So he volunteered to offer his head for the study. The donor for the study chosen by screening for similar height, build, and immunotype. Head transplantation surgery was carried out by Italian neurosurgeon Professor Sergio Canavero, hope to perform this experiment by the highly controversial procedure.
Spiridonov told that ‘’Removing all the sick parts, but the head did an excellent job in my case, I could not see any other way to treat disease myself.” While performing the surgery, it was estimated to last about 36 hours, Spiridonov’s head cooled at around 12 degrees Celsius, to cut from his body as quickly as possible and then the head connected to a donated body of a brain-dead person. Canavero assisted by a team consists of 100 surgeons & other medical assistance, including some doctors who have previous experience in head transplantation surgeries done on animals.
After surgery, Spiridonov kept in an artificially-induced coma for 3 – 4 weeks in the meantime doctors stimulated his spinal cord nerves to reconnect & it started functioning. Transplants of different organs are now commonly performed in many parts of the world, but all attempts of head transplants done on animals quickly resulted in death. However, Canavero predicts that Spiridonov not only lives with his brand new body but he also able to walk within one year of the surgery.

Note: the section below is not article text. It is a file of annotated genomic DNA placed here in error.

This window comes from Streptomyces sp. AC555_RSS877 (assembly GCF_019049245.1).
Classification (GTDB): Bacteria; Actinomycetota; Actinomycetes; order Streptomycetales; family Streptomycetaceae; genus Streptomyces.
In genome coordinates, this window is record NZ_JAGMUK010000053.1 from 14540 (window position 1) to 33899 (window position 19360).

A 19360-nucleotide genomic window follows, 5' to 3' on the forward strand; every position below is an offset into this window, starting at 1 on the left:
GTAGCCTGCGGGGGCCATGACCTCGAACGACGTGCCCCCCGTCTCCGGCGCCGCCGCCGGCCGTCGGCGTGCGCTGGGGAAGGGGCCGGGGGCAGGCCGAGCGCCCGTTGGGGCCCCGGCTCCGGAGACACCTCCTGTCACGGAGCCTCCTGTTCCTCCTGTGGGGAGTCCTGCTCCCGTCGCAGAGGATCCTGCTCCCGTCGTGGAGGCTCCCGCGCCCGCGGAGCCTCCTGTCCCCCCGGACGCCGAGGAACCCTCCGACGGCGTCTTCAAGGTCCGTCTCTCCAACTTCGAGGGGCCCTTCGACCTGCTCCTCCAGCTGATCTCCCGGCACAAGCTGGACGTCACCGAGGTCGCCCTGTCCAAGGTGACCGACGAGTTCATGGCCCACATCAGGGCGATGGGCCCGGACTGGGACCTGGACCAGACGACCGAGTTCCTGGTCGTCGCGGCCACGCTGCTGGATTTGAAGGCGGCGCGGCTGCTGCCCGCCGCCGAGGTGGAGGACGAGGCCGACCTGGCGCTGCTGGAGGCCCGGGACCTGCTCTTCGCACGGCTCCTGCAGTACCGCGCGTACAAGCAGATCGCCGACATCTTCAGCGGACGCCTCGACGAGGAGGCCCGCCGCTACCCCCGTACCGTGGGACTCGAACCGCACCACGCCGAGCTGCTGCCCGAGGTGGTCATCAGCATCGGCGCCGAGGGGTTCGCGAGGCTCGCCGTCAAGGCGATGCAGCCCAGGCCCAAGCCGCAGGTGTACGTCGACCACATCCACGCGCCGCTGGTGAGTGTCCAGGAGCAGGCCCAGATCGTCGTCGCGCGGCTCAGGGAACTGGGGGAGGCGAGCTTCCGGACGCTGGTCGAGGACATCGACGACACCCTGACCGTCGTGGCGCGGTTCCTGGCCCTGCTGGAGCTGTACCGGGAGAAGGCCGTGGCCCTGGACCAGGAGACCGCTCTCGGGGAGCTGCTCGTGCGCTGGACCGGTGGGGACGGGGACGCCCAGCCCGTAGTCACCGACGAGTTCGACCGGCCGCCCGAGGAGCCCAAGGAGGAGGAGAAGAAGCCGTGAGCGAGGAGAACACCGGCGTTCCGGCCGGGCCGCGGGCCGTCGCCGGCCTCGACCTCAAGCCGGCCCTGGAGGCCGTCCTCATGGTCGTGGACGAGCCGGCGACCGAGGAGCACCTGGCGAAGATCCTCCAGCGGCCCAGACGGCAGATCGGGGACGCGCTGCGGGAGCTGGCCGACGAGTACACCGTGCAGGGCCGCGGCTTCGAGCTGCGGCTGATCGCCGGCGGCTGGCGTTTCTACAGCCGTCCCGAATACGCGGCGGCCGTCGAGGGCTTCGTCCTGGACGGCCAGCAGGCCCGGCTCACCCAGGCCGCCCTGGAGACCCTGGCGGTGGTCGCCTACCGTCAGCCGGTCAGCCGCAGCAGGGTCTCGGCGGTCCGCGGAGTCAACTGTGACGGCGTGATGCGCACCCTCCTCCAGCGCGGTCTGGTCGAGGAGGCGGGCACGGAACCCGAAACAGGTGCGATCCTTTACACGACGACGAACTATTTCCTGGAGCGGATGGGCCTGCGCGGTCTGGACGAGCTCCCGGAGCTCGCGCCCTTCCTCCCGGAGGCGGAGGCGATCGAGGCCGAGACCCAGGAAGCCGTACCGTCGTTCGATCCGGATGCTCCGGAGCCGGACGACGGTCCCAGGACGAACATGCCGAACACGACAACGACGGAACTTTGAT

POTENTIAL BENEFITS OF HUMAN HEAD TRANSPLANTATION
- If the human head transplant is successful, then paraplegics patients who are suffering from substantial amounts of spinal cord intact & people who are suffering from muscular dystrophy may lead to an independent and self-sufficient future.
- Patients can get back to doing things what they love and can live more productive lives.
Conclusion: So by the observing and by taking consideration of all the above cases, i.e. both in animals and humans, head transplantation was not impossible surgery, but it is a highly complicated project and involves high intensive psychological support in patients on each and every aspect.